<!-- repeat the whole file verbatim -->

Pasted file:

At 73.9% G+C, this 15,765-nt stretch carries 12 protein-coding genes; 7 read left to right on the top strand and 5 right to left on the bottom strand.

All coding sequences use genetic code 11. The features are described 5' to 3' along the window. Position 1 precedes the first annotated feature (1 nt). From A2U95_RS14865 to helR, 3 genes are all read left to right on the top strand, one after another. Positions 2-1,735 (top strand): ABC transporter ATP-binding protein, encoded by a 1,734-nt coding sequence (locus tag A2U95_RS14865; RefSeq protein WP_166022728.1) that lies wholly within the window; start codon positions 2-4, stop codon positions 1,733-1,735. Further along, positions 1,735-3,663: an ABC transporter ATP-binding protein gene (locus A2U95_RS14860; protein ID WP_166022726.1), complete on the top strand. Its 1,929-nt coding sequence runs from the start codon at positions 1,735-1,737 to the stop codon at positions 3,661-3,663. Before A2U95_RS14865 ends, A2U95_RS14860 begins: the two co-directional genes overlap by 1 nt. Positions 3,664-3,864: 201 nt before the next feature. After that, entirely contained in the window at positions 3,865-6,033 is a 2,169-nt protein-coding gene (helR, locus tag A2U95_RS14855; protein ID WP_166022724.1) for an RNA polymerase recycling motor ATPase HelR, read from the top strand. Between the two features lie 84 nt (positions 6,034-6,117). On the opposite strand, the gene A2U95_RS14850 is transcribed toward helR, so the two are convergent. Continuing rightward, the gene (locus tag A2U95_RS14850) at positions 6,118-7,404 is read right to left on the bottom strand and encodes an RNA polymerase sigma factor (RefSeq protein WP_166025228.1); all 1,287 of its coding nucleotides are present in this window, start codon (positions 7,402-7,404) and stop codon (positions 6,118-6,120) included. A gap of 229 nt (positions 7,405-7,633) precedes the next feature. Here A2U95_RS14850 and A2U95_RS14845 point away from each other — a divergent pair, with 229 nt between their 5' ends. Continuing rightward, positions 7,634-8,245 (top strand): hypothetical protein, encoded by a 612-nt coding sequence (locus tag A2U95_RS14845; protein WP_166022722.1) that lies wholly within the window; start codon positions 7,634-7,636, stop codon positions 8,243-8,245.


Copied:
At 73.9% G+C, this 15,765-nt stretch carries 12 protein-coding genes; 7 read left to right on the top strand and 5 right to left on the bottom strand.

All coding sequences use genetic code 11. The features are described 5' to 3' along the window. Position 1 precedes the first annotated feature (1 nt). From A2U95_RS14865 to helR, 3 genes are all read left to right on the top strand, one after another. Positions 2-1,735 (top strand): ABC transporter ATP-binding protein, encoded by a 1,734-nt coding sequence (locus tag A2U95_RS14865; RefSeq protein WP_166022728.1) that lies wholly within the window; start codon positions 2-4, stop codon positions 1,733-1,735. Further along, positions 1,735-3,663: an ABC transporter ATP-binding protein gene (locus A2U95_RS14860; protein ID WP_166022726.1), complete on the top strand. Its 1,929-nt coding sequence runs from the start codon at positions 1,735-1,737 to the stop codon at positions 3,661-3,663. Before A2U95_RS14865 ends, A2U95_RS14860 begins: the two co-directional genes overlap by 1 nt. Positions 3,664-3,864: 201 nt before the next feature. After that, entirely contained in the window at positions 3,865-6,033 is a 2,169-nt protein-coding gene (helR, locus tag A2U95_RS14855; protein ID WP_166022724.1) for an RNA polymerase recycling motor ATPase HelR, read from the top strand. Between the two features lie 84 nt (positions 6,034-6,117). On the opposite strand, the gene A2U95_RS14850 is transcribed toward helR, so the two are convergent. Continuing rightward, the gene (locus tag A2U95_RS14850) at positions 6,118-7,404 is read right to left on the bottom strand and encodes an RNA polymerase sigma factor (RefSeq protein WP_166025228.1); all 1,287 of its coding nucleotides are present in this window, start codon (positions 7,402-7,404) and stop codon (positions 6,118-6,120) included. A gap of 229 nt (positions 7,405-7,633) precedes the next feature. Here A2U95_RS14850 and A2U95_RS14845 point away from each other — a divergent pair, with 229 nt between their 5' ends. Continuing rightward, positions 7,634-8,245 (top strand): hypothetical protein, encoded by a 612-nt coding sequence (locus tag A2U95_RS14845; protein WP_166022722.1) that lies wholly within the window; start codon positions 7,634-7,636, stop codon positions 8,243-8,245.